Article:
Mom guilt starts one day postpartum: The rooming in debate
Category : Blog
After I gave birth to my first child, I was one of those moms who would read every childbirth, infant care, motherhood preparation book around. I was a typical neurotic over educated first time mom in America. I joined online communities of mothers having babies the same month as I was to and it was during the various discussions that once in a while a controversial topic would crop up. There were many: To circumcise or Not. To Breastfeed or Not and how long is too long? To succumb to in utero genetic defect testing or Not. It never ceased to amaze me how passionate women could be. Yes the issues were complex and multidimensional, but Geez Louise!
Seemingly nice and sensible women would get all crazed and judgmental when they’d discover that some in their comfortable circle were choosing a path different from their own. Women would label others, call names, banish and shame folks out from the communities; some would self-exile themselves or break out and form other boards. Imagine, all this stress from a bunch of women who never ever met each other most times!! Things would seriously get heated and passionate many times. It’s interesting because though that was nearly 8 years ago, I have seen and heard of similar instances since then among the dozens, might I say hundreds of similar online communities that have emerged since those days. Besides the occasional melo- and sometimes over-dramatic rift every now and again, those communities were the best places to get educated, share resources and knowledge and go through the overall experience with others in their same shoes.
Anyway, at some point, the topic of “rooming in” cropped up.
rooming-in /room·ing-in/ (rldbomacm´ing-in″) the practice of keeping a newborn infant in a crib near the mother’s bed instead of in a nursery during the hospital stay.dorland()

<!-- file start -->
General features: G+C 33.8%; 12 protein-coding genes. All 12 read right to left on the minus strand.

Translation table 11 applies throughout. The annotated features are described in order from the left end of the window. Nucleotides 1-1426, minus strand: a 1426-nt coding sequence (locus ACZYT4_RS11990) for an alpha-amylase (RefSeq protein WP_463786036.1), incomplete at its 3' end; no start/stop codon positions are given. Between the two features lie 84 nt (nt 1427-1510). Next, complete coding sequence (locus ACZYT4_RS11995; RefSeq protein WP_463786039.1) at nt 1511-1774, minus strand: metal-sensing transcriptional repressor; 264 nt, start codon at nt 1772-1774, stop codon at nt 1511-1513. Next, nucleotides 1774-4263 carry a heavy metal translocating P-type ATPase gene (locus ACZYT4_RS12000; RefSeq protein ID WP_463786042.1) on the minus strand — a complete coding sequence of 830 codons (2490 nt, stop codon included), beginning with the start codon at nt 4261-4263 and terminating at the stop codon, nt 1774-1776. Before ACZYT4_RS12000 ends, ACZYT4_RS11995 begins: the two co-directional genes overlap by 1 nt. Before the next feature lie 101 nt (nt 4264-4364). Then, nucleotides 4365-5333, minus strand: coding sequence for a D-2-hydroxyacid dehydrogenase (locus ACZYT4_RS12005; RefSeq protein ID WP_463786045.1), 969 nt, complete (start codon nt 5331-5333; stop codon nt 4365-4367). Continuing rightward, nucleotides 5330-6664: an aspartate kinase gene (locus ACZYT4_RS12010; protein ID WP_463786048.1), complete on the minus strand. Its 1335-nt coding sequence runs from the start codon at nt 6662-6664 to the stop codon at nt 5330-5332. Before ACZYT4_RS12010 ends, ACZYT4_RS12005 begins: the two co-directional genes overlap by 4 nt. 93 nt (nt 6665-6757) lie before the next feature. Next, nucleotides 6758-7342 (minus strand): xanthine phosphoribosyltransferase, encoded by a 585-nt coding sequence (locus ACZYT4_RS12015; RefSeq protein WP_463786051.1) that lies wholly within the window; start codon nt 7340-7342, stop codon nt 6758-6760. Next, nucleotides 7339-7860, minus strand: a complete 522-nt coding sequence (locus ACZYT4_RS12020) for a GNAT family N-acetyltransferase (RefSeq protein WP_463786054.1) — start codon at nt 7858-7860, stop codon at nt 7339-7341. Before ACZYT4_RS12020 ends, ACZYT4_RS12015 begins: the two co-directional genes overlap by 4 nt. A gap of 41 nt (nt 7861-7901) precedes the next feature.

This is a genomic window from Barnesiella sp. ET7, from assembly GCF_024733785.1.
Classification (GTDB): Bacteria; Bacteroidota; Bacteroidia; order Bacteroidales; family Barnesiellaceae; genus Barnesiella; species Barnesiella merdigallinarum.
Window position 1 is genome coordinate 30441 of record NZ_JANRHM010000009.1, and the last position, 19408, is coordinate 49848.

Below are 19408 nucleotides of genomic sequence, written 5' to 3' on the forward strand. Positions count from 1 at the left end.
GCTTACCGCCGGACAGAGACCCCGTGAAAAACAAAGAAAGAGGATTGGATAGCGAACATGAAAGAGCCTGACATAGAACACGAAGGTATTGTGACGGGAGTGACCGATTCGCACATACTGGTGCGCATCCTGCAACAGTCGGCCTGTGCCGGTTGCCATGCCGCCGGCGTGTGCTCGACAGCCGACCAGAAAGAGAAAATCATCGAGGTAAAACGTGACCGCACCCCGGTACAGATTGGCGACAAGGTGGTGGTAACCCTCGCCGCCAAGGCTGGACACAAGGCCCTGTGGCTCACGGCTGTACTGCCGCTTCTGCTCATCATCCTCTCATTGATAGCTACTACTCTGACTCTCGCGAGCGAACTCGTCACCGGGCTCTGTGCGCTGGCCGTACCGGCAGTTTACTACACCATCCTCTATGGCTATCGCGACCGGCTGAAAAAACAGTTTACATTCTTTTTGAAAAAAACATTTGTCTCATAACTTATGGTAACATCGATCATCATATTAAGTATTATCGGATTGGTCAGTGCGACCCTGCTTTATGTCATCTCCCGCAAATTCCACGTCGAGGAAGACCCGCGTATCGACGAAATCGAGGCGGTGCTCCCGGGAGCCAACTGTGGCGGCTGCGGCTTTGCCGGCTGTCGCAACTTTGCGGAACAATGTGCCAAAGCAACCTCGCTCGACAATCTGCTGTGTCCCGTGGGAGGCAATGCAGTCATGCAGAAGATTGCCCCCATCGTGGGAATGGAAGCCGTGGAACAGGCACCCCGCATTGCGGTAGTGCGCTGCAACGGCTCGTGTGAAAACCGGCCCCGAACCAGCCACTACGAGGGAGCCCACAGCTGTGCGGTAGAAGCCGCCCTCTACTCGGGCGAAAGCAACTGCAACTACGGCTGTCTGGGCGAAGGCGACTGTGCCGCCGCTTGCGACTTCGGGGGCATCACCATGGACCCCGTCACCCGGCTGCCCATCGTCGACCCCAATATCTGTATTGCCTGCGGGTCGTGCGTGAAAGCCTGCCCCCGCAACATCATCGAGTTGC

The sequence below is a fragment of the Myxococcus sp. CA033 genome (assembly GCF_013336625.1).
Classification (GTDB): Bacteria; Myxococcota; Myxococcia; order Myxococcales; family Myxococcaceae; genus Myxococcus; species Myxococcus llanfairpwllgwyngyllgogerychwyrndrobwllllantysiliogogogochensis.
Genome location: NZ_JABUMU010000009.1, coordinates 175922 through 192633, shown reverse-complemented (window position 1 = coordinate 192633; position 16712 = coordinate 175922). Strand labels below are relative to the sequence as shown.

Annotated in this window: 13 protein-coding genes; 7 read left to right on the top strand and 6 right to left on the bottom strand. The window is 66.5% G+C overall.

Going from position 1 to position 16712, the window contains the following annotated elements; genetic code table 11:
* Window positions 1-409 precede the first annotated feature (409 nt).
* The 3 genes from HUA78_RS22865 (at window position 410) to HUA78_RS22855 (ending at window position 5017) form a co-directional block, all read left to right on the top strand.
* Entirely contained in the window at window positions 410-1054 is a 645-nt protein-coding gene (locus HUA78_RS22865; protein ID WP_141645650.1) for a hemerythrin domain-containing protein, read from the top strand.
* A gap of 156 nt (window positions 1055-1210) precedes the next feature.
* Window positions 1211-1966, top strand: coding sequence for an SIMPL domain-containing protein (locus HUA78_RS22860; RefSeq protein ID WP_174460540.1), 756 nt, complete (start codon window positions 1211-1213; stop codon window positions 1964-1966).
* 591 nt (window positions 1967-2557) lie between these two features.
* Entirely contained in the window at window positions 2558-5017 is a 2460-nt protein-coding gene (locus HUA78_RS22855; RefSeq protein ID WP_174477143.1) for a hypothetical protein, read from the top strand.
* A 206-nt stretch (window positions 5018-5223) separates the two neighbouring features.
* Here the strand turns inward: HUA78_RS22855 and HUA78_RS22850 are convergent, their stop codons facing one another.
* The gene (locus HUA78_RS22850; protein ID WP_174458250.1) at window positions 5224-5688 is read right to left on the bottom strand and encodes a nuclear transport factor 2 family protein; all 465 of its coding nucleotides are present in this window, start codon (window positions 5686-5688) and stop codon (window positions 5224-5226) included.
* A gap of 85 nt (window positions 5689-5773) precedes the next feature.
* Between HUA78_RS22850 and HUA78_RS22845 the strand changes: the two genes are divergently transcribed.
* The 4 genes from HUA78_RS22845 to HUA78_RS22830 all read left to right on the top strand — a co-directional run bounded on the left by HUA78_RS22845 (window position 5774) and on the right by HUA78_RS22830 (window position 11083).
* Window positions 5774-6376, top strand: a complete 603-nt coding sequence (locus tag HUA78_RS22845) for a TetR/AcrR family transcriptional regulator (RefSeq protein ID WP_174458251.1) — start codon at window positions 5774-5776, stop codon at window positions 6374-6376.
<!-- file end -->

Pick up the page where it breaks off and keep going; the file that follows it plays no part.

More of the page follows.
On one side of the argument was that right after birth, an infant needed to have constant access to his/her mother to encourage bonding and ease the baby’s assimilation into the outside world. The advocates for rooming in were usually the same ones who would admonish a mother for even thinking about allowing a newborn to be nursed by formula or even breastmilk through a bottle. To the women in the “au naturale” corner, I will call it, the mom had to be in a coma for it to be okay for the baby to receive nourishment through a latex nipple. So naturally, according to the moms in this corner, it would not even make sense to have the child stay in the nursery. You had to be there in an instant to hear her stirring from hunger so you could pick her up and immediately stick a breast in its mouth. No matter if you are struggling to produce milk, that your milk hadn’t come in yet or you were suffering from extreme fatigue and other effects of having had a c-section for example. They’d point to articles like this one from the Journal of Midwifery and Women’s Health sclaiming that rooming in mothers had higher instances of maternal attachment to her child
On the other side of the argument were those who felt that a mother needed to use all the luxury and comfort of having a 10+ nursing and hospital staff at her beck and call to take care of her and her baby. These “Posh moms” as they were sometimes mockingly referred to, did not see the rush to have 24/7 access to the baby when they could be using the 2-5 days postpartum in the hospital stay to rest up, heal and get prepared for life after the hospital. They’d have thousands of hours of uninterrupted sleep to expect in the coming months ahead and those initial days post partum were the ABSOLUTE best time to get some much needed mom time. Take advantage of the support as not everyone could afford a baby nurse or nanny at home.